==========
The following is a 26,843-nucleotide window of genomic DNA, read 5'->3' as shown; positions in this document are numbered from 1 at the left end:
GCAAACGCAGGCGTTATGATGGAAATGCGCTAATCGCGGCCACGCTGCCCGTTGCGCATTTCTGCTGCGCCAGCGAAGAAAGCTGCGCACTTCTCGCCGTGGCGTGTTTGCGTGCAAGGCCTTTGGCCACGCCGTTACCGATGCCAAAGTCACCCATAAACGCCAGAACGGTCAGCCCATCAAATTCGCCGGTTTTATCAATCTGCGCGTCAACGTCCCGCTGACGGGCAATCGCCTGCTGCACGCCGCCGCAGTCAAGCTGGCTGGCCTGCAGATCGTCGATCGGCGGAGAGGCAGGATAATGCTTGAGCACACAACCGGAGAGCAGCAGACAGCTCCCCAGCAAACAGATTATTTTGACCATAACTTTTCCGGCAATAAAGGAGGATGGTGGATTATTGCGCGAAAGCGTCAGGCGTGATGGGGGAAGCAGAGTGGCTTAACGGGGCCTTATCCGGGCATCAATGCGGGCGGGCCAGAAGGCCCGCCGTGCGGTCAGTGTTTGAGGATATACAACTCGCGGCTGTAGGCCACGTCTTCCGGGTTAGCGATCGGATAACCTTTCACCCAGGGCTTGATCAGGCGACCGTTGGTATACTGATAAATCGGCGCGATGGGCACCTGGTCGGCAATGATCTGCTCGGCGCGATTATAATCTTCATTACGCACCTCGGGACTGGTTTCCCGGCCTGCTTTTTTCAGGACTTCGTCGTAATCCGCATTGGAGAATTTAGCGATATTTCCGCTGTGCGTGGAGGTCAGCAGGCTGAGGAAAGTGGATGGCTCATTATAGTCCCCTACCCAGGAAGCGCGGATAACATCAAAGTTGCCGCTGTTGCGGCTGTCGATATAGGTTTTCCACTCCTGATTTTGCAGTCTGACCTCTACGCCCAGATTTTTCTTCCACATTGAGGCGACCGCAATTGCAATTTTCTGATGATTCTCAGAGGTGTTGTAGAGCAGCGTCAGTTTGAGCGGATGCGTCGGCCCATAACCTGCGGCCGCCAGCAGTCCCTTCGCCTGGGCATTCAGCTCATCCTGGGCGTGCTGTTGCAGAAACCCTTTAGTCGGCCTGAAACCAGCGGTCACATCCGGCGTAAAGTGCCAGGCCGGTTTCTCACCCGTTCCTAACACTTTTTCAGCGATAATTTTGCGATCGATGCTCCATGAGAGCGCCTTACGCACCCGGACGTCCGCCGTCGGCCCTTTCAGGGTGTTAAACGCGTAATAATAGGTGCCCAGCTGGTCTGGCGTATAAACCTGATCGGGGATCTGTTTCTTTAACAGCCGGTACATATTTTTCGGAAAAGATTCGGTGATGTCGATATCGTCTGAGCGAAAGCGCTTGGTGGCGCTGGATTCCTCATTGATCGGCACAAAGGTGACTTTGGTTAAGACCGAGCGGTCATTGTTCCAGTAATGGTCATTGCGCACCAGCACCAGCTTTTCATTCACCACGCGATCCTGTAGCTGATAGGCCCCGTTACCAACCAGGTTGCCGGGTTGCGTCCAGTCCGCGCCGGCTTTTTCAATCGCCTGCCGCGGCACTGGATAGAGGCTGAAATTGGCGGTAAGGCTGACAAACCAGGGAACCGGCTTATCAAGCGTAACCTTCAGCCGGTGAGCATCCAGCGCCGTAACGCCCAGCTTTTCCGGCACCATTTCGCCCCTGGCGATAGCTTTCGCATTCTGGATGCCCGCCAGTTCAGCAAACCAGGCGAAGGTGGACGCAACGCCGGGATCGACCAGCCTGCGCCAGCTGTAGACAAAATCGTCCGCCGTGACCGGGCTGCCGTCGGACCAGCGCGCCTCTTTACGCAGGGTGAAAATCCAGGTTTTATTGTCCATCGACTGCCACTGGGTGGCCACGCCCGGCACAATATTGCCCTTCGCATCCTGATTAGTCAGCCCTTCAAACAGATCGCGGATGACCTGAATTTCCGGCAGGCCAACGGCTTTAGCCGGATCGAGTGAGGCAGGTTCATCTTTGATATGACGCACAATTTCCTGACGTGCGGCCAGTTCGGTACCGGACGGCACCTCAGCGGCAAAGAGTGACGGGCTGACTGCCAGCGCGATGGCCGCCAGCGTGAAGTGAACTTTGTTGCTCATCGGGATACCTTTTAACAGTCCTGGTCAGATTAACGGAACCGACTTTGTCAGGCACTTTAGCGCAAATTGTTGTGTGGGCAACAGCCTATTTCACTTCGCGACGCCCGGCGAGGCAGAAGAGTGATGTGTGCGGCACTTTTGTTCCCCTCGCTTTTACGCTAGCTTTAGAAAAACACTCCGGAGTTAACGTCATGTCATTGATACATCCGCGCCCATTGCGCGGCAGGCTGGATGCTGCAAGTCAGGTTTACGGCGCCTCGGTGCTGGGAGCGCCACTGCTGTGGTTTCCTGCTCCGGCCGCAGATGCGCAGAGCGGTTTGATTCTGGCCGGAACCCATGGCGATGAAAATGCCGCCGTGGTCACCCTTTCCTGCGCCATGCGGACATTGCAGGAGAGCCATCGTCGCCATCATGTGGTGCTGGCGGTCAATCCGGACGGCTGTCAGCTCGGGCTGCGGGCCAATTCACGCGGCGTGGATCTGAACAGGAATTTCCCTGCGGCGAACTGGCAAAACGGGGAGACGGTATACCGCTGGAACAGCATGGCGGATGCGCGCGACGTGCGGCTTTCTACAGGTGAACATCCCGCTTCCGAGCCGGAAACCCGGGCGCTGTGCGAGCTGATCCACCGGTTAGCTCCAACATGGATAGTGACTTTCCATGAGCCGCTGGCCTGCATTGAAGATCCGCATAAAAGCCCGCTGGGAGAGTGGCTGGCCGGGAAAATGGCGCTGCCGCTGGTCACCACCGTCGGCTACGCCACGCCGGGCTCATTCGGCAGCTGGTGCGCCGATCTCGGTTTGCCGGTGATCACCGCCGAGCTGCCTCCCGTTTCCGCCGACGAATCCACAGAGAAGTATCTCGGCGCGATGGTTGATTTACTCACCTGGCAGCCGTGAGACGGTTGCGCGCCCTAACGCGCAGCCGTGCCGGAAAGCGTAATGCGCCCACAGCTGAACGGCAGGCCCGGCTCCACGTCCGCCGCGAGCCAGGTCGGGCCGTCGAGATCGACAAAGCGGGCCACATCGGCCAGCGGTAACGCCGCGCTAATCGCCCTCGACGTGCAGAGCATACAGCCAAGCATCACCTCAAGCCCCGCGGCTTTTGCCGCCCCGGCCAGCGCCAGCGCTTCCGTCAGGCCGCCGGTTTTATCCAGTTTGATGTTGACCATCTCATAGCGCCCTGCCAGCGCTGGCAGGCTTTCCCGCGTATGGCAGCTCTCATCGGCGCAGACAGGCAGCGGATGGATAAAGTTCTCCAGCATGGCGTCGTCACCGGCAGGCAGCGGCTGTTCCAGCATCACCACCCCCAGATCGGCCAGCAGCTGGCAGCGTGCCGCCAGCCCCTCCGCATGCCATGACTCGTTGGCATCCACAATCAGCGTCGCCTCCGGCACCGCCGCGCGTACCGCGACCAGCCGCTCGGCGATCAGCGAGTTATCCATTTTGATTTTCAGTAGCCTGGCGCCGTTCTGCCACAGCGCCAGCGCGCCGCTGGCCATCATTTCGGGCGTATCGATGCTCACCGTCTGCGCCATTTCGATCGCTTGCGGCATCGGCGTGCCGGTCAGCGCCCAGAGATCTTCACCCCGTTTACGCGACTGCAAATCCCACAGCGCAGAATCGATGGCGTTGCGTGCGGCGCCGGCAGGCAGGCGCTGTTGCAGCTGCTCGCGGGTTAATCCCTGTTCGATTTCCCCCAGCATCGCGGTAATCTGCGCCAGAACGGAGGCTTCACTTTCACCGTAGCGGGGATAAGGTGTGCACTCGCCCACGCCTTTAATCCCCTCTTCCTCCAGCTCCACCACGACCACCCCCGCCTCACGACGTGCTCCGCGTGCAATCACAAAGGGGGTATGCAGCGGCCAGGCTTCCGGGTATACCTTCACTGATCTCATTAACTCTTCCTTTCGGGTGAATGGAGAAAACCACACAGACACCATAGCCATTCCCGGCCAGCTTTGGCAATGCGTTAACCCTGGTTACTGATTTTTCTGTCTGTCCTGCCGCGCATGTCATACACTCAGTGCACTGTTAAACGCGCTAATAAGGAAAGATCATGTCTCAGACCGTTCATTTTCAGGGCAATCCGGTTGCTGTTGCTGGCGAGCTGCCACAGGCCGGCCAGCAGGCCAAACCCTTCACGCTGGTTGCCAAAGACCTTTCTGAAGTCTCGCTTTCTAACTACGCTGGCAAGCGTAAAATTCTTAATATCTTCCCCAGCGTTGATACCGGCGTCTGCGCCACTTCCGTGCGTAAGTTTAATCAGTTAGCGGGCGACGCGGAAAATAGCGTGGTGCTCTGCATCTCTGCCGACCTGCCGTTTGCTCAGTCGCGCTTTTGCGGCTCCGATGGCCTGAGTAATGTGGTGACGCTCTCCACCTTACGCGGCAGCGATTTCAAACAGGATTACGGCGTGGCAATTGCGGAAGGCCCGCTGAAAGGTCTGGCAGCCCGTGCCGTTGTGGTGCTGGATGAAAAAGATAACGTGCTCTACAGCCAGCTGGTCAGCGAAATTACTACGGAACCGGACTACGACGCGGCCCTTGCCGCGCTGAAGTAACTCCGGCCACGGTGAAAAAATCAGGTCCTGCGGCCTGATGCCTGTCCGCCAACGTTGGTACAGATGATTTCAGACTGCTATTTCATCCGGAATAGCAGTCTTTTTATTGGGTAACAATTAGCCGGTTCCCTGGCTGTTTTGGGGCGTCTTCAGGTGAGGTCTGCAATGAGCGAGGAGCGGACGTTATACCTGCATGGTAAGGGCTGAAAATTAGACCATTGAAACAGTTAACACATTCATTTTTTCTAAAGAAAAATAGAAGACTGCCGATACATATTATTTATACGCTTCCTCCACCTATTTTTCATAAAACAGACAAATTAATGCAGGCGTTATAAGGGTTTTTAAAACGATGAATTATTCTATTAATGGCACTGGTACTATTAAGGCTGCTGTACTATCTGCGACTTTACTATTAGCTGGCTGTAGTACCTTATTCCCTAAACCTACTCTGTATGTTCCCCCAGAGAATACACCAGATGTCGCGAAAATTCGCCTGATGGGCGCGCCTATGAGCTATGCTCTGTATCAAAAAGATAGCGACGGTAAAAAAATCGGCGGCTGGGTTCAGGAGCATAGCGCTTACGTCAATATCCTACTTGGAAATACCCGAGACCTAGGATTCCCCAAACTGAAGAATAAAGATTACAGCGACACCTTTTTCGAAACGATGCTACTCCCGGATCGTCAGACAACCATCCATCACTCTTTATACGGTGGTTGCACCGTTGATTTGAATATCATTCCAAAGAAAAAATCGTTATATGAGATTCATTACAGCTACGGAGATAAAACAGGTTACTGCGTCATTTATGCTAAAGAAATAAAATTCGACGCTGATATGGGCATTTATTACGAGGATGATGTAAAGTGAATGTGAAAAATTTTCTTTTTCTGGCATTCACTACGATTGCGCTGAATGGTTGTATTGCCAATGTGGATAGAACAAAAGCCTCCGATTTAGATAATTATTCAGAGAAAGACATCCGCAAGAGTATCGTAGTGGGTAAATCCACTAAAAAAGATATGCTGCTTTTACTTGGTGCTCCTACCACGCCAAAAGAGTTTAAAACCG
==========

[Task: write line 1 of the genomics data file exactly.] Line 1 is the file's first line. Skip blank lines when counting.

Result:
The following is a 26,843-nucleotide window of genomic DNA, read 5'->3' as shown; positions in this document are numbered from 1 at the left end: